Let us assume for the sake of an example that my wife is quite forgetful. One morning I ask her to do me a favor, but find that she forgot to do it when I get home from work later that evening. Quite naturally, I am disappointed and angered. I might think to myself that if she really loved me she would have complied with my wishes, and so deep inside, I am hurt by her memory failure. Hurt feelings are usually an underlying cause of angry feelings. However, it would take more courage from me to admit hurt, to share my doubt about her love, than to express my anger.
Let us consider two ways that I could express my feelings about this situation - using "you statements" and using "I statements".
In the first instance, I might tell my wife, "you've got a memory like an elephant".
"You're always forgetting to do what I ask."
"You never pay attention to what I say. You must not care about me." What is wrong with me using these "you statements"?
In the first place, I would be expressing my feelings but only indirectly. My wife would know that I was angry but she would be unaware of the depth of my hurt feelings.
Secondly, I would be attacking and criticizing my wife directly. She would then be hurt and would probably strike back in anger at me. We would then be at the start of a major fight.
Thirdly, by labeling her as a forgetful person who doesn't listen to me or care about me, I might create a situation in which my wife might think to herself, "if he thinks I am this way, I might as well be. Maybe I don't care about him." In other words, I might encourage the very behaviors that I want her to change.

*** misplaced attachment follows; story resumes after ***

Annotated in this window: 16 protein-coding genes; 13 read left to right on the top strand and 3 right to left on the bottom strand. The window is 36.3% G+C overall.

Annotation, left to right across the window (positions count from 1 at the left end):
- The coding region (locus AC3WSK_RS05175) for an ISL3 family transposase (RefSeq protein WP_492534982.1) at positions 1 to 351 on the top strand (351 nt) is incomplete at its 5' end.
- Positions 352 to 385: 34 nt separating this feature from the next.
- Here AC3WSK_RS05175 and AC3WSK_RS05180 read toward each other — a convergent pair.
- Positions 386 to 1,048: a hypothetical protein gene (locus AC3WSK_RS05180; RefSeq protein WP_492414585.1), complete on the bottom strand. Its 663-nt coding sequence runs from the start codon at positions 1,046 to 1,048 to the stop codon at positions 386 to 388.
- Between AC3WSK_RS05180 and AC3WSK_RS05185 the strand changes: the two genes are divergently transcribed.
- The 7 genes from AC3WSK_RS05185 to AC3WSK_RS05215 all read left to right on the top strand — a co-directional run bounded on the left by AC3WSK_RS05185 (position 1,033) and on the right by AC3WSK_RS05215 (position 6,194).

Now consider the use of "I statements".
"I really don't like it when you forget to do what I ask."
"I really get angry when I ask you to do something and you forget to do it."
"I'm quite hurt that you have not done that favor I asked you to do. It would have been a sign to me that you love me if you had done it."
In these statements, I do not directly criticize, attack, or label my wife, and so I minimize the chances of her being hurt and angry and retaliating against me. But I do express my feelings and needs directly and clearly. Perhaps if my wife knew that I would have interpreted her having done what I asked as a sign of love for me, and that I was hurt that she did not, she would be more willing to respond to my requests in the future.
Love and successful marriages are built-upon mutual need fulfillment and clear, honest communication. We love those who meet our needs or help us to meet our needs, and dislike those who frustrate us. But if needs are to be fulfilled in a loving relationship, they must be clearly expressed. My wife can't fulfill my needs if she doesn't know what they are, and vice versa.
"I statements" clearly express emotions and needs, and so lead to a strengthening of the love relationship. But it takes courage to use them. "You statements" only confuse the issues and lead to further hurt and anger.
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